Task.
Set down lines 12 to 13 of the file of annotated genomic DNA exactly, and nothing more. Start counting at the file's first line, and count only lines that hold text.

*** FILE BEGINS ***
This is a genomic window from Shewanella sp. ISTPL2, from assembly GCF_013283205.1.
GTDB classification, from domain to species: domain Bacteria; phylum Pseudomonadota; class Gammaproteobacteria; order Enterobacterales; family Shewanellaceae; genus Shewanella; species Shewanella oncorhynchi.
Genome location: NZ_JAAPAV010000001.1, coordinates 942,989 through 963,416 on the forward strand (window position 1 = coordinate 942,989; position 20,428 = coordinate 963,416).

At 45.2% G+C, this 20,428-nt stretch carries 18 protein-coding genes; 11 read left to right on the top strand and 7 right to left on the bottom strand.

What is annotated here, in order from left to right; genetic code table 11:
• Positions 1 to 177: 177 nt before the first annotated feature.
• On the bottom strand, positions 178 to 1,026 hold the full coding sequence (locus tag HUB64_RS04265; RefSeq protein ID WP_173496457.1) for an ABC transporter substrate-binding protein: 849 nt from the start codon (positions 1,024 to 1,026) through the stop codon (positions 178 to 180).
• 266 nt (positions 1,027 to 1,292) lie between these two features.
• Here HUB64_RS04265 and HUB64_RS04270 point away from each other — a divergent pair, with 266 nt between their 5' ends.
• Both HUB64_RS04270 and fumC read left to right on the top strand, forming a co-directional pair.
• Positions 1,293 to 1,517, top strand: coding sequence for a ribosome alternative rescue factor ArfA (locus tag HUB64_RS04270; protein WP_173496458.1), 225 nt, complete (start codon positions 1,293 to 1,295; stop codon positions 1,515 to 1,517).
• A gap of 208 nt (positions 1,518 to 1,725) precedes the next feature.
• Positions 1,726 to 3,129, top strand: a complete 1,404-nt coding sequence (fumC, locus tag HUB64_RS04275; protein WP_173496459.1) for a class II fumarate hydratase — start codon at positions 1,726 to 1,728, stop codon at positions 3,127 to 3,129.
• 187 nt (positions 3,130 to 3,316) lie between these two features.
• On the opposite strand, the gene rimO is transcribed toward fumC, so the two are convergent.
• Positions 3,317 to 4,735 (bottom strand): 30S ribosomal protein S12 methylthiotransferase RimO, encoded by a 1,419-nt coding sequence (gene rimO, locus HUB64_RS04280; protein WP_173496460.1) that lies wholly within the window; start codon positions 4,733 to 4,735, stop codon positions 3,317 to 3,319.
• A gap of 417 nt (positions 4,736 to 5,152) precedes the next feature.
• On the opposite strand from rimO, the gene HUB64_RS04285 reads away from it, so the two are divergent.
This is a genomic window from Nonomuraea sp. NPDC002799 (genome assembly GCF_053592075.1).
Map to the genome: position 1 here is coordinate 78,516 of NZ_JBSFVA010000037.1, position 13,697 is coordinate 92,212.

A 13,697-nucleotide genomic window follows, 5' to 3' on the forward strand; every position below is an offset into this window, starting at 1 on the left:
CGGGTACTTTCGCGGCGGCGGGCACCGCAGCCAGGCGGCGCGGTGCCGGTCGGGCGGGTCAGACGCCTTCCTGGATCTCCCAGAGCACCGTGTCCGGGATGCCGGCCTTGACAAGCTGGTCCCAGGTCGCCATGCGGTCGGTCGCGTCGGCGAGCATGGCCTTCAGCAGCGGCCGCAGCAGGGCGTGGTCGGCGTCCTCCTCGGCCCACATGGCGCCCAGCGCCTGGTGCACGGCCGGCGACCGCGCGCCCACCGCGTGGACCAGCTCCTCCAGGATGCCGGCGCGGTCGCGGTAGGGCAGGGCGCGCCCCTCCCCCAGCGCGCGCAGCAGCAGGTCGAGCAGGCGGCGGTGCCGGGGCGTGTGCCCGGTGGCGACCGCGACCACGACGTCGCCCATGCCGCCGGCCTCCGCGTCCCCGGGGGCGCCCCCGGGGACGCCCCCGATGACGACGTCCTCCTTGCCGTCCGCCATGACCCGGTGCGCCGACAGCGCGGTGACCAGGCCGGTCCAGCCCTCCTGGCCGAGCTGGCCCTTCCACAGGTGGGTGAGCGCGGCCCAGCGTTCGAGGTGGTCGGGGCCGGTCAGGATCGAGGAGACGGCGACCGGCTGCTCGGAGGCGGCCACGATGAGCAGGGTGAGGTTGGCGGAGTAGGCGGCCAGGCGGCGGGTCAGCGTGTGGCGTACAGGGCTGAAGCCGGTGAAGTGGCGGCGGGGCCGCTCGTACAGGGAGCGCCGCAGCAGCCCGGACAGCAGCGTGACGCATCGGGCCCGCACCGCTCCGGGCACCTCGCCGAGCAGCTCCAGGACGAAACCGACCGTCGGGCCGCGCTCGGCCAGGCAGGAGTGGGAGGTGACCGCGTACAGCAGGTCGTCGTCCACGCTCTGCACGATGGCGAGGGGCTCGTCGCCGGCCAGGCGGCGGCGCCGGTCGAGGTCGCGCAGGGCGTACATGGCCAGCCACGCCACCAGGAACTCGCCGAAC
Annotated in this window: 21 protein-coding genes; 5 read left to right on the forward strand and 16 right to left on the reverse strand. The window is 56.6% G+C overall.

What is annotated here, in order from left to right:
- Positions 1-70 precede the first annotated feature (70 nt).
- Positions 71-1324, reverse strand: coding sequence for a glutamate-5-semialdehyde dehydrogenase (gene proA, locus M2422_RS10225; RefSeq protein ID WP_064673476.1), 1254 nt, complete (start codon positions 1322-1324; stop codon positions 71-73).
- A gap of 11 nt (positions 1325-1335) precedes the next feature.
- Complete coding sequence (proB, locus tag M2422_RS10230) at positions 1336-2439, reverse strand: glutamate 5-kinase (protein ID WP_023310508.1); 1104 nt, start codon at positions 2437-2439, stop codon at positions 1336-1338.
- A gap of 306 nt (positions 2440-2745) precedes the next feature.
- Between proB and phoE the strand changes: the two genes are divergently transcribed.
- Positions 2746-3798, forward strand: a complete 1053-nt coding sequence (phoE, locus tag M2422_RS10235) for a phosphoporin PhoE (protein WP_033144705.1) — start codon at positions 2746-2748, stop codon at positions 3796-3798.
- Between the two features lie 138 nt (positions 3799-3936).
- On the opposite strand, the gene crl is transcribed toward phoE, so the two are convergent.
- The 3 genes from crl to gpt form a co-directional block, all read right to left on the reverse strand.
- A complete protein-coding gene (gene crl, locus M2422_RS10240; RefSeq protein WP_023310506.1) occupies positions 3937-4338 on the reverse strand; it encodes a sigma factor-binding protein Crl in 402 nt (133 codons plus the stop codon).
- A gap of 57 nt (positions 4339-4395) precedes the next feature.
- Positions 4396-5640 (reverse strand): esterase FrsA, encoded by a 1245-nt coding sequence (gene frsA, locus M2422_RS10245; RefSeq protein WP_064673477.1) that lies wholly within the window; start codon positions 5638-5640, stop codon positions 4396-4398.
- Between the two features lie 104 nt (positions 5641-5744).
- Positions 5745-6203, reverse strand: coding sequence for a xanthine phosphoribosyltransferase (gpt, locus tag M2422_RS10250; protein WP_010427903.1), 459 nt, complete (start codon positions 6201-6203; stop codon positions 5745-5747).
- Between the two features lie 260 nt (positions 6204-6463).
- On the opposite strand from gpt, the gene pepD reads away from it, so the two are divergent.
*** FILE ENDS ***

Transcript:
• A gap of 208 nt (positions 1,518 to 1,725) precedes the next feature.
• Positions 1,726 to 3,129, top strand: a complete 1,404-nt coding sequence (fumC, locus tag HUB64_RS04275; protein WP_173496459.1) for a class II fumarate hydratase — start codon at positions 1,726 to 1,728, stop codon at positions 3,127 to 3,129.